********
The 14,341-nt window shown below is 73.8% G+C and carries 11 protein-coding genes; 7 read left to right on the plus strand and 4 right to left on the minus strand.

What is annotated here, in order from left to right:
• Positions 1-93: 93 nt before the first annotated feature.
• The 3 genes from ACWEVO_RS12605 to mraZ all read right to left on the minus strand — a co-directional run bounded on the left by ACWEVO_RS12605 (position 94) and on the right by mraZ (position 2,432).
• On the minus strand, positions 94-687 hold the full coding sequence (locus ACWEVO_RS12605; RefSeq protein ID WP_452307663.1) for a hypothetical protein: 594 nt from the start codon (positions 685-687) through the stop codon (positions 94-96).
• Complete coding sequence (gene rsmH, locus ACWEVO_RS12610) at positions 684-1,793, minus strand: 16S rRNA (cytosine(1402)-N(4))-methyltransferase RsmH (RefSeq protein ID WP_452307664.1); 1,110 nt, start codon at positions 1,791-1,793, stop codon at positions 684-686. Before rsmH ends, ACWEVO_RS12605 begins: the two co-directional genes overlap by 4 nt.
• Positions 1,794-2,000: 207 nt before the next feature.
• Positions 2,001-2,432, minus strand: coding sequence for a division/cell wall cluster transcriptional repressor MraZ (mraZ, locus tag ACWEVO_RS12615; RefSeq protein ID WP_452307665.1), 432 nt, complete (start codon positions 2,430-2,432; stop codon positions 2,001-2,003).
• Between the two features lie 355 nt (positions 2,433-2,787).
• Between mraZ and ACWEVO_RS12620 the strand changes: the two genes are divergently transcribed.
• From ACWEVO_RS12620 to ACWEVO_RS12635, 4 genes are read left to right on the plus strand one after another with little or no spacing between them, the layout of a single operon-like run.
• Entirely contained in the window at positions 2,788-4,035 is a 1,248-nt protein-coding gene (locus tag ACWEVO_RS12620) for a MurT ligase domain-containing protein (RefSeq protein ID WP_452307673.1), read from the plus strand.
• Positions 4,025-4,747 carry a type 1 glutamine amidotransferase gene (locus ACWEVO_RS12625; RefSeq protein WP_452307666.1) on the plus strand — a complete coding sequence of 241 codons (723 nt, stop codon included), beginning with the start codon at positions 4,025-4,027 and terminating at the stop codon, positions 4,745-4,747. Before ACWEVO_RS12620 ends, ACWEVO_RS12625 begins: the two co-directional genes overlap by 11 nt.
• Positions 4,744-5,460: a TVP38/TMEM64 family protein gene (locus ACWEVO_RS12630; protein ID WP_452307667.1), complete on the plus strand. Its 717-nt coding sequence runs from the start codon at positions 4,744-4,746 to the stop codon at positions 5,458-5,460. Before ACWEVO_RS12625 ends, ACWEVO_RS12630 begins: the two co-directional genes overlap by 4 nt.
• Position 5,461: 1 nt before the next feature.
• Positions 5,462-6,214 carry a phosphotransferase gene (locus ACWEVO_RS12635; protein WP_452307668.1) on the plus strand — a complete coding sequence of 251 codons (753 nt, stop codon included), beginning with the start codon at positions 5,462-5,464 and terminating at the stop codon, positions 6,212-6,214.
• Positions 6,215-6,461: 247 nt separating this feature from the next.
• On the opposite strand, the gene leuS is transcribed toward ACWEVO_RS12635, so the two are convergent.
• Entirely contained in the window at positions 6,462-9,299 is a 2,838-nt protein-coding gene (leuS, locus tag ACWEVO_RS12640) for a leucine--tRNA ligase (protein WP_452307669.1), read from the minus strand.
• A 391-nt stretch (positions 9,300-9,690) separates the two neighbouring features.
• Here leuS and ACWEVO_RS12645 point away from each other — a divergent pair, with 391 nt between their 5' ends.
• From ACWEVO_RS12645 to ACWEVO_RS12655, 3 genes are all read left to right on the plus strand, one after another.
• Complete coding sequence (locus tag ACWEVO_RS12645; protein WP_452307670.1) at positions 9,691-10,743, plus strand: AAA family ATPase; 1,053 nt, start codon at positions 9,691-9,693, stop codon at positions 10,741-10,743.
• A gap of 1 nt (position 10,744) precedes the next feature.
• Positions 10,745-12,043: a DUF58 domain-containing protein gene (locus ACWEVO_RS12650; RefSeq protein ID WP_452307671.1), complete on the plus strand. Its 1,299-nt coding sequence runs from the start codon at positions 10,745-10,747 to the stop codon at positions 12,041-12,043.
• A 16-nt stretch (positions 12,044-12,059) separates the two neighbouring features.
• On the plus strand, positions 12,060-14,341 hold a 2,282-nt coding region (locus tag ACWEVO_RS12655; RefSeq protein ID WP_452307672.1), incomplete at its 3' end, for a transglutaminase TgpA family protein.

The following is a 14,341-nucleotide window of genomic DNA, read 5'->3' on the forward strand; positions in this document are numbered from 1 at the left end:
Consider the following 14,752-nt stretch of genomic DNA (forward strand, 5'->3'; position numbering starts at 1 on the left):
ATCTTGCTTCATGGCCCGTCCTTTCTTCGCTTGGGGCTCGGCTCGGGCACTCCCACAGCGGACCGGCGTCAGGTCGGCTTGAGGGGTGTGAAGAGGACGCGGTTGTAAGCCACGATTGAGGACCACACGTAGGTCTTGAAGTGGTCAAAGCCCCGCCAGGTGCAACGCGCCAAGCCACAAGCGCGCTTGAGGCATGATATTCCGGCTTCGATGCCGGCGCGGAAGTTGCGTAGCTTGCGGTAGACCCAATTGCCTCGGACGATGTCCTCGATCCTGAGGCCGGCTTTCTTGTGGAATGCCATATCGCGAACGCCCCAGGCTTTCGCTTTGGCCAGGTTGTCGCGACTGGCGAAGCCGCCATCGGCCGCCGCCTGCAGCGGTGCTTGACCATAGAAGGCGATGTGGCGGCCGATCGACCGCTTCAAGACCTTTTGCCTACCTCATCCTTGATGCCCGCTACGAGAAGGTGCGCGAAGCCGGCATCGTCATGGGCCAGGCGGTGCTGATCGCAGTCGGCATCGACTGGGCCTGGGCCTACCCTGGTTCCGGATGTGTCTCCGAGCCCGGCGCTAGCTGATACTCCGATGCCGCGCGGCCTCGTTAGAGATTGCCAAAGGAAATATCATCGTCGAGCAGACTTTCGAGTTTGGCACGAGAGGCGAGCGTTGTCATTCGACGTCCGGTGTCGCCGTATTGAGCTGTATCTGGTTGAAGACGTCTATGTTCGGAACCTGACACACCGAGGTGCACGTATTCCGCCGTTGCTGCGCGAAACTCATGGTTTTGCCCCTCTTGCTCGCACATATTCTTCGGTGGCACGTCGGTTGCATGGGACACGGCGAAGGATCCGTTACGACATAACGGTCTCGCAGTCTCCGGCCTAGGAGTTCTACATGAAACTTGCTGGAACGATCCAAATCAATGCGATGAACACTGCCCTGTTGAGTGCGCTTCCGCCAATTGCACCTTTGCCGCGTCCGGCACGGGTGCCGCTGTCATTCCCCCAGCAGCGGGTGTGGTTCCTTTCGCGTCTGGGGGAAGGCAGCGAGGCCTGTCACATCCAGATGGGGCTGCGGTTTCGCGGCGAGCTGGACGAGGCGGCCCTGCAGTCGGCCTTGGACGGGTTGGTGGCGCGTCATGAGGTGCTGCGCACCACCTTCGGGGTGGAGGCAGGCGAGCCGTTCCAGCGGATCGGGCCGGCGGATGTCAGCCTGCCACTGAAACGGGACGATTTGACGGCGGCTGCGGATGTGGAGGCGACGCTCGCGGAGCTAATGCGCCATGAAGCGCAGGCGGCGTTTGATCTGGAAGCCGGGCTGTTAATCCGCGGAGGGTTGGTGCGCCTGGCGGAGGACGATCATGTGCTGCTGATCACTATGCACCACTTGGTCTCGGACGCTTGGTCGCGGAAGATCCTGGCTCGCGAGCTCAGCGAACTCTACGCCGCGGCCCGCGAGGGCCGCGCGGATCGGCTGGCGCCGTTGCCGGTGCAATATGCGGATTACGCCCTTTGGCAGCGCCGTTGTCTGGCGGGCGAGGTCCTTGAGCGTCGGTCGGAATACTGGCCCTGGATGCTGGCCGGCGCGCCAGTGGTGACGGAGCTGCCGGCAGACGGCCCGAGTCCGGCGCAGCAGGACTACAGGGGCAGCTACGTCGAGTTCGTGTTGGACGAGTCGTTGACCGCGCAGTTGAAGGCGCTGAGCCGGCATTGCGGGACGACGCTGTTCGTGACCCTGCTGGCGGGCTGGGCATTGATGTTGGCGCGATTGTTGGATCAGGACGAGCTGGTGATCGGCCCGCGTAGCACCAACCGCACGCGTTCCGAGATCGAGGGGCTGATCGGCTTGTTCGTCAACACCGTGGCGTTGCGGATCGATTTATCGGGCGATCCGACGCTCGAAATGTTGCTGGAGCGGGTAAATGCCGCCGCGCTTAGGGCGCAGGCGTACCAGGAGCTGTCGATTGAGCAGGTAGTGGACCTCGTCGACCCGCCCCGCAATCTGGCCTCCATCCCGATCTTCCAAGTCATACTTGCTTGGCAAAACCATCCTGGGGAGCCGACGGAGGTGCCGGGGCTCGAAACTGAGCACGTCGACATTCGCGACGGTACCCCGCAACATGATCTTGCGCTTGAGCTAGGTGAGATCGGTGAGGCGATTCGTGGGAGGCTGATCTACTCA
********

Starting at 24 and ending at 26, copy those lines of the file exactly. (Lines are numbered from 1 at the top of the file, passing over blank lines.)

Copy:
• A gap of 1 nt (position 10,744) precedes the next feature.
• Positions 10,745-12,043: a DUF58 domain-containing protein gene (locus ACWEVO_RS12650; RefSeq protein ID WP_452307671.1), complete on the plus strand. Its 1,299-nt coding sequence runs from the start codon at positions 10,745-10,747 to the stop codon at positions 12,041-12,043.
• A 16-nt stretch (positions 12,044-12,059) separates the two neighbouring features.